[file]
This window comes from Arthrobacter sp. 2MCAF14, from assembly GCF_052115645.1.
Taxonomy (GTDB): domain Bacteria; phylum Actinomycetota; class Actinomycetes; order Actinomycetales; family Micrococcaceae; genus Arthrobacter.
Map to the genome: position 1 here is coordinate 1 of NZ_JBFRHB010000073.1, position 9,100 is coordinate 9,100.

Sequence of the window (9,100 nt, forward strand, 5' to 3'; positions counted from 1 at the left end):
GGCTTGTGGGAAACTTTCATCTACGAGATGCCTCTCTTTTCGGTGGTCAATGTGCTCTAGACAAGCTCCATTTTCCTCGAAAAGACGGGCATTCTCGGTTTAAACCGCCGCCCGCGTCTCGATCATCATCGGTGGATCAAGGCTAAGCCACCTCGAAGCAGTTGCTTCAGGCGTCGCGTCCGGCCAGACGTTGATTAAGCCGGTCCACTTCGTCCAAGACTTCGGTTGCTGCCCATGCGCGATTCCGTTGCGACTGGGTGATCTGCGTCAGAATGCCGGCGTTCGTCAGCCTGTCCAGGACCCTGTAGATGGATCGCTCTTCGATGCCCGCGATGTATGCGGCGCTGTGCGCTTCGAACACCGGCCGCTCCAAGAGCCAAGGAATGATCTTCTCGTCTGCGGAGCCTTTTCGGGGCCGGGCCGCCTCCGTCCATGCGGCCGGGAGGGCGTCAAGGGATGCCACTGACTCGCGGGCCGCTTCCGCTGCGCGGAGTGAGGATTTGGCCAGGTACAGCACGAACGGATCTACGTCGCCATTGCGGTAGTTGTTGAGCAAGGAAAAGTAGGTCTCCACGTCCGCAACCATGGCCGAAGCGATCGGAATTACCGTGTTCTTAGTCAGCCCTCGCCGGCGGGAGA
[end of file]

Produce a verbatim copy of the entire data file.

This window comes from Arthrobacter sp. 2MCAF14, from assembly GCF_052115645.1.
Taxonomy (GTDB): domain Bacteria; phylum Actinomycetota; class Actinomycetes; order Actinomycetales; family Micrococcaceae; genus Arthrobacter.
Map to the genome: position 1 here is coordinate 1 of NZ_JBFRHB010000073.1, position 9,100 is coordinate 9,100.

Sequence of the window (9,100 nt, forward strand, 5' to 3'; positions counted from 1 at the left end):
GGCTTGTGGGAAACTTTCATCTACGAGATGCCTCTCTTTTCGGTGGTCAATGTGCTCTAGACAAGCTCCATTTTCCTCGAAAAGACGGGCATTCTCGGTTTAAACCGCCGCCCGCGTCTCGATCATCATCGGTGGATCAAGGCTAAGCCACCTCGAAGCAGTTGCTTCAGGCGTCGCGTCCGGCCAGACGTTGATTAAGCCGGTCCACTTCGTCCAAGACTTCGGTTGCTGCCCATGCGCGATTCCGTTGCGACTGGGTGATCTGCGTCAGAATGCCGGCGTTCGTCAGCCTGTCCAGGACCCTGTAGATGGATCGCTCTTCGATGCCCGCGATGTATGCGGCGCTGTGCGCTTCGAACACCGGCCGCTCCAAGAGCCAAGGAATGATCTTCTCGTCTGCGGAGCCTTTTCGGGGCCGGGCCGCCTCCGTCCATGCGGCCGGGAGGGCGTCAAGGGATGCCACTGACTCGCGGGCCGCTTCCGCTGCGCGGAGTGAGGATTTGGCCAGGTACAGCACGAACGGATCTACGTCGCCATTGCGGTAGTTGTTGAGCAAGGAAAAGTAGGTCTCCACGTCCGCAACCATGGCCGAAGCGATCGGAATTACCGTGTTCTTAGTCAGCCCTCGCCGGCGGGAGA